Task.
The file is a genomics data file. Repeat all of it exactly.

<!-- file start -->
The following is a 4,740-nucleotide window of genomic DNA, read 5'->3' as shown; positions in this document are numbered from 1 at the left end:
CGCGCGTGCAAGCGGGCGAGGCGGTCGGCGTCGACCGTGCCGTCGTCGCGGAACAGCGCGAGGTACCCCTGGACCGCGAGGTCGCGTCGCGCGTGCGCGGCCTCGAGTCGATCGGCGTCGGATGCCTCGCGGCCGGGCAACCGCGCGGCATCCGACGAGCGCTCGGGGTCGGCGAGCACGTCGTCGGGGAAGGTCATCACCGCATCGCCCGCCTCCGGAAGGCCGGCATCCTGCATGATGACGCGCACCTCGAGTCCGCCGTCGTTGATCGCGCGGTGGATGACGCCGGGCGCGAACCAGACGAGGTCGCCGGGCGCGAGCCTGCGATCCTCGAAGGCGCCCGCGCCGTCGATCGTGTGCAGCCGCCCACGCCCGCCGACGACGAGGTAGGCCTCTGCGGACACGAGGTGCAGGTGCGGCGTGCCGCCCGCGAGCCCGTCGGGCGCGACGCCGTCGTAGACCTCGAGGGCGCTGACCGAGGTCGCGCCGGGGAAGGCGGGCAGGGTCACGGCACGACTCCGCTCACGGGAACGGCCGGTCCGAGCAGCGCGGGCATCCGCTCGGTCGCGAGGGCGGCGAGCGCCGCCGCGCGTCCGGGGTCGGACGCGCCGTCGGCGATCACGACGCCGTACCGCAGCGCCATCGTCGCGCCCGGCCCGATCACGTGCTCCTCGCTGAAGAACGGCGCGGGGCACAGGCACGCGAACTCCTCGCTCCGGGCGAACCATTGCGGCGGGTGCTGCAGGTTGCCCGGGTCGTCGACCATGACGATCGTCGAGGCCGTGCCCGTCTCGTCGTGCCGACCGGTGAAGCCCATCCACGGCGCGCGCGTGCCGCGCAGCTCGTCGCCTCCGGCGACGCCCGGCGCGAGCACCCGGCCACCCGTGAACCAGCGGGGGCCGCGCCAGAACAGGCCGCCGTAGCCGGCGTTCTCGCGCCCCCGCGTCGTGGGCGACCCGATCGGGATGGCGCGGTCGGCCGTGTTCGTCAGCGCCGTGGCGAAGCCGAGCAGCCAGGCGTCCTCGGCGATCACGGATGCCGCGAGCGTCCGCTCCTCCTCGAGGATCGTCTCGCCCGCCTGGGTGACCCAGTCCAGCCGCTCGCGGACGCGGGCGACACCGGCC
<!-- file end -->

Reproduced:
The following is a 4,740-nucleotide window of genomic DNA, read 5'->3' as shown; positions in this document are numbered from 1 at the left end:
CGCGCGTGCAAGCGGGCGAGGCGGTCGGCGTCGACCGTGCCGTCGTCGCGGAACAGCGCGAGGTACCCCTGGACCGCGAGGTCGCGTCGCGCGTGCGCGGCCTCGAGTCGATCGGCGTCGGATGCCTCGCGGCCGGGCAACCGCGCGGCATCCGACGAGCGCTCGGGGTCGGCGAGCACGTCGTCGGGGAAGGTCATCACCGCATCGCCCGCCTCCGGAAGGCCGGCATCCTGCATGATGACGCGCACCTCGAGTCCGCCGTCGTTGATCGCGCGGTGGATGACGCCGGGCGCGAACCAGACGAGGTCGCCGGGCGCGAGCCTGCGATCCTCGAAGGCGCCCGCGCCGTCGATCGTGTGCAGCCGCCCACGCCCGCCGACGACGAGGTAGGCCTCTGCGGACACGAGGTGCAGGTGCGGCGTGCCGCCCGCGAGCCCGTCGGGCGCGACGCCGTCGTAGACCTCGAGGGCGCTGACCGAGGTCGCGCCGGGGAAGGCGGGCAGGGTCACGGCACGACTCCGCTCACGGGAACGGCCGGTCCGAGCAGCGCGGGCATCCGCTCGGTCGCGAGGGCGGCGAGCGCCGCCGCGCGTCCGGGGTCGGACGCGCCGTCGGCGATCACGACGCCGTACCGCAGCGCCATCGTCGCGCCCGGCCCGATCACGTGCTCCTCGCTGAAGAACGGCGCGGGGCACAGGCACGCGAACTCCTCGCTCCGGGCGAACCATTGCGGCGGGTGCTGCAGGTTGCCCGGGTCGTCGACCATGACGATCGTCGAGGCCGTGCCCGTCTCGTCGTGCCGACCGGTGAAGCCCATCCACGGCGCGCGCGTGCCGCGCAGCTCGTCGCCTCCGGCGACGCCCGGCGCGAGCACCCGGCCACCCGTGAACCAGCGGGGGCCGCGCCAGAACAGGCCGCCGTAGCCGGCGTTCTCGCGCCCCCGCGTCGTGGGCGACCCGATCGGGATGGCGCGGTCGGCCGTGTTCGTCAGCGCCGTGGCGAAGCCGAGCAGCCAGGCGTCCTCGGCGATCACGGATGCCGCGAGCGTCCGCTCCTCCTCGAGGATCGTCTCGCCCGCCTGGGTGACCCAGTCCAGCCGCTCGCGGACGCGGGCGACACCGGCC